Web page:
The opening ‘L-Fanfare’ (the L is for Luxembourg) comes form the pen of Roland Wiltgen, as does the later ensemble work ‘Schmelz Trilogy’. Wiltgen is no stranger to the brass band medium, composing the ferocious ‘Red Earth’ for the 1995 European Brass Band Championships – a test piece still spoken of in hushed tones by those who played it.

Here the cleverly constructed four part fanfare opens the CD with a dark opaqueness, coldly dislocated yet strangely engaging. 

This is followed by two contrasting works by Marco Putz and Trevor Ford.

The Putz ‘Trumpet Concerto’, although modernist in approach, is still engaging and accessible to the listener. Written in three parts it asks much of the performer, highlighting the need for the highest values of technical security in the outer sections, allied to a dark, rich sense of lyricism in the Bach inspired middle movement. The finale in particular demands much of the performer in terms of stamina, especially the coda where breath control that would make a pearl fisher gasp for air is needed in the thrilling climax to the work.

The Trevor Ford ‘Concerto for Trumpet and Band’ is cut from a less complex strata of musical rock. More readily accessible and transparent it is a three movement work that is a mix of European Australianism in structure and approach.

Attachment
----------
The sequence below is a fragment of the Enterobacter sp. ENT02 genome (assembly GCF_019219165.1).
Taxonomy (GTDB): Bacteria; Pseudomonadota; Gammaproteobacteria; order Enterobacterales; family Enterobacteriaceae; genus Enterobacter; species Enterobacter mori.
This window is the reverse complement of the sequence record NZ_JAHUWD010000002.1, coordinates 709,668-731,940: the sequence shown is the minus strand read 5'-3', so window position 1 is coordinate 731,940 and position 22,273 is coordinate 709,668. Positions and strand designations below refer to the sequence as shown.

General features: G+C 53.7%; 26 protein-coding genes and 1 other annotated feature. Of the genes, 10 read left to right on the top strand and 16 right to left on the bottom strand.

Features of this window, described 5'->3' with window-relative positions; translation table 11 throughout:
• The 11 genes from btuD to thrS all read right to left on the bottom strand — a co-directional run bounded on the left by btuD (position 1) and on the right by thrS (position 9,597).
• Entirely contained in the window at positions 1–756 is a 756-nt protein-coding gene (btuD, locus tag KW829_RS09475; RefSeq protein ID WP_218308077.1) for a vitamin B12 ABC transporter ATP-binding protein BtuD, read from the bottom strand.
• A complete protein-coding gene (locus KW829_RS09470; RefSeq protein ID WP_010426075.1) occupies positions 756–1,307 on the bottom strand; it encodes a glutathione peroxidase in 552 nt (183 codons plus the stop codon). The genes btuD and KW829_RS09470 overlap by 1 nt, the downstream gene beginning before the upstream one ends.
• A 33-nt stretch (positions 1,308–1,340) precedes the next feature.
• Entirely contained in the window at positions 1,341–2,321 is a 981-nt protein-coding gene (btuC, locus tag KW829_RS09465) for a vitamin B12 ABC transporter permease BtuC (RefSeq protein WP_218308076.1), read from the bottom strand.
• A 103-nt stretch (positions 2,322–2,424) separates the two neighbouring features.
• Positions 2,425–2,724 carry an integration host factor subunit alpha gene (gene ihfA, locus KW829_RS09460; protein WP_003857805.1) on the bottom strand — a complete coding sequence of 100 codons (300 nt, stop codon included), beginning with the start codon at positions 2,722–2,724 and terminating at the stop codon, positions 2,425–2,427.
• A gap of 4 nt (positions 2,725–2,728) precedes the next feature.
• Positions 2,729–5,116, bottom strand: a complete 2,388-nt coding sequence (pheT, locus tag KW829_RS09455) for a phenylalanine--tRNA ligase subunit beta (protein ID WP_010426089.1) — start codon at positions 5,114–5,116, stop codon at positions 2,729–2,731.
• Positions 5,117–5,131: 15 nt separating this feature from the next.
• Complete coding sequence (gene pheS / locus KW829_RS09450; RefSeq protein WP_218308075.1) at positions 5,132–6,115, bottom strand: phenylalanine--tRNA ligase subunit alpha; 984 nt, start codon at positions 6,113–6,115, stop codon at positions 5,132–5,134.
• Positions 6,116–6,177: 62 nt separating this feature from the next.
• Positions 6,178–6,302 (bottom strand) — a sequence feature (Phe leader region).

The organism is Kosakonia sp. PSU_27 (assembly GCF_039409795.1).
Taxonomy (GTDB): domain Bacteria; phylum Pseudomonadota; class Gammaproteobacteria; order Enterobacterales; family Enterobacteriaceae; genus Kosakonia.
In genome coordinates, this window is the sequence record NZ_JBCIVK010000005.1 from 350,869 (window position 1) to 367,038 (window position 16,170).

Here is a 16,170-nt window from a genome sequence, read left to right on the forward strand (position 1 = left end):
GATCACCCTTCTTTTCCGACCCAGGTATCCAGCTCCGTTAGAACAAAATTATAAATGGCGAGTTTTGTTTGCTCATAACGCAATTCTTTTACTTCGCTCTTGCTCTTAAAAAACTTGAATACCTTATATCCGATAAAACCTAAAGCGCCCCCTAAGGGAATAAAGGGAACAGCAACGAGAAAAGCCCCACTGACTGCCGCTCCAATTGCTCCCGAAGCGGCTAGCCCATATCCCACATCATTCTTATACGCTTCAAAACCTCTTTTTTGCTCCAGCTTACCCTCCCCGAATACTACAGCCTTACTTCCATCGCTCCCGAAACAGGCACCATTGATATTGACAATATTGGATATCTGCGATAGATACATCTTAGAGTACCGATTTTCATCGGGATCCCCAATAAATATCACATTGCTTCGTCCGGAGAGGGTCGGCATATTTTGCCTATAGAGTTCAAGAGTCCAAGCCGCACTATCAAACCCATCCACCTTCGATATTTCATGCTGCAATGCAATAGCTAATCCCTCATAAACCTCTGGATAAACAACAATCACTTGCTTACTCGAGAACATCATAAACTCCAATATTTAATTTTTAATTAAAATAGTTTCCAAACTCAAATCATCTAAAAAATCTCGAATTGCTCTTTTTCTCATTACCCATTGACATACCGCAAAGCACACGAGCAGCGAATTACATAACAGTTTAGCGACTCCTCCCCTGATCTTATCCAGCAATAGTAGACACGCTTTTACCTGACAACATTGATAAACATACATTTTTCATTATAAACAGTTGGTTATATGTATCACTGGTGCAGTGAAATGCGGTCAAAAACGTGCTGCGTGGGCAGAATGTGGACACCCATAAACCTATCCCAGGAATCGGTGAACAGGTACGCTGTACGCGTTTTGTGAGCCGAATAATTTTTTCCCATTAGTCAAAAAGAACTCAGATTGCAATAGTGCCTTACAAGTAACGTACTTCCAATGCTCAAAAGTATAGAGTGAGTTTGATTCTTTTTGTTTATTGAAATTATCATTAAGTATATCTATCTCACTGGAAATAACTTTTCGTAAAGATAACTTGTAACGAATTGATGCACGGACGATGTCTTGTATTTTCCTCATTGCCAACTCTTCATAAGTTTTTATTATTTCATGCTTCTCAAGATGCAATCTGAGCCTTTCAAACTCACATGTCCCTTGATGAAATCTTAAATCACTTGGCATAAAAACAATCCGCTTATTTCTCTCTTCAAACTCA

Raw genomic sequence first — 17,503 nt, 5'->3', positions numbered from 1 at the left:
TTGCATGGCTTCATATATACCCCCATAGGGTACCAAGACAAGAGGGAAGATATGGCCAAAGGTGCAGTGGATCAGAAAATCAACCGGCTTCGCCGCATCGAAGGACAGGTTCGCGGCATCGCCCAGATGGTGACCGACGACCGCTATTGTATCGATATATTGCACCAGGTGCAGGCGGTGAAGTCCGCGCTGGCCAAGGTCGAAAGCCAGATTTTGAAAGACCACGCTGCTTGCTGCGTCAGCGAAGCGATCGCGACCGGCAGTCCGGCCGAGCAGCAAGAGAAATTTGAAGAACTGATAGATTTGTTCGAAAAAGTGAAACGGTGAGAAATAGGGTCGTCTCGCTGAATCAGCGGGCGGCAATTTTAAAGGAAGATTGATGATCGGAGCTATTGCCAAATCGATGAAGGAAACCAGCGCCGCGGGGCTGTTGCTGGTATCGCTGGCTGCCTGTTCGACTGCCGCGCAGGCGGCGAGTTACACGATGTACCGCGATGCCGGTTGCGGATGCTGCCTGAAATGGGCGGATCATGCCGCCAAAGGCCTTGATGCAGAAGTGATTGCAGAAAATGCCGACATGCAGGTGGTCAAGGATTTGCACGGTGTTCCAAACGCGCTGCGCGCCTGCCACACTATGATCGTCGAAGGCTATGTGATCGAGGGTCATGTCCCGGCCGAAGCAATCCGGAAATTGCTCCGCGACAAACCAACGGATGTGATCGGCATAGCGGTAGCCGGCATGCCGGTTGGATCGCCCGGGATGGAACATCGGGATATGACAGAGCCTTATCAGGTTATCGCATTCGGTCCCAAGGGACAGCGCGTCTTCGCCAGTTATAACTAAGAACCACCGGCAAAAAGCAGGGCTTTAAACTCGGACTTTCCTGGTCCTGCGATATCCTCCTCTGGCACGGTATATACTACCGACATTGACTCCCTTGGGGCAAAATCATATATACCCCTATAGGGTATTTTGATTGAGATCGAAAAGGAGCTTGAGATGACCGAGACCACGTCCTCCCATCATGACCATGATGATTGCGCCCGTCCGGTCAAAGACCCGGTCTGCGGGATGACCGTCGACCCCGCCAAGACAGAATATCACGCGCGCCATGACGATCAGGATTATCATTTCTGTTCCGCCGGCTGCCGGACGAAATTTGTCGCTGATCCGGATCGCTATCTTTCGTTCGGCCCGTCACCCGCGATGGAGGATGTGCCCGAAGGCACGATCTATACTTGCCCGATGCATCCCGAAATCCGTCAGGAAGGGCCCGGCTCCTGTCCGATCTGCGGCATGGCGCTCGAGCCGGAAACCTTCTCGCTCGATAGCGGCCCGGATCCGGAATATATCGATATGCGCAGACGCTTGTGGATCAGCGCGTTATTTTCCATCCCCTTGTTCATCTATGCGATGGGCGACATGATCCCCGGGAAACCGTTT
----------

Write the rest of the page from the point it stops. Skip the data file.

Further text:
Not surprising given the composers background the opening ‘Soliloquy’ in particular owes much to the western shores of the Australian continent; an open, lyrical approach based on a simple, yet arresting melodic line. The ‘Intrada’ reveals a more European flavour in style before a lively ‘Rondo’, playful and witty, closes the work somewhere between middle England and the Norwegian fjords.

Throughout the release, the soloist is accompanied with admirable skill and deference by the Military Band Grand Duchy Luxembourg. In Wiltgen’s ‘Schmelz Trilogy’ they reveal an admirable capacity to invoke colour and drama, as well as a detailed appreciation of balance and disciplined precision. The ensemble work takes its inspiration from steel making (the word schmelz means steel factory) and evokes the harsh industrial processes at work as well as the almost forlorn destruction of the once beautiful countryside that made way for its coming.

The final work ‘Trumpets on Trip’ is a gem. Written with a dry wit by Jean-Paul Frish the five movement work is a playful, yet remarkably meaningful pastiche of styles and genres. The ‘trip’ is musical rather than chemically enhanced, from the basic simplicity of Luxembourg folk songs to snippets, nods and winks of classical repertoire and trumpet concerti to jazz and ceremonial fanfares.    

Throughout the recording Philippe Schartz is a deeply impressive performer, both as a solo voice and a sympathetic and generous ensemble player.   The accompaniment is also of a very high quality, as is the post production process, sleeve notes and sound engineering.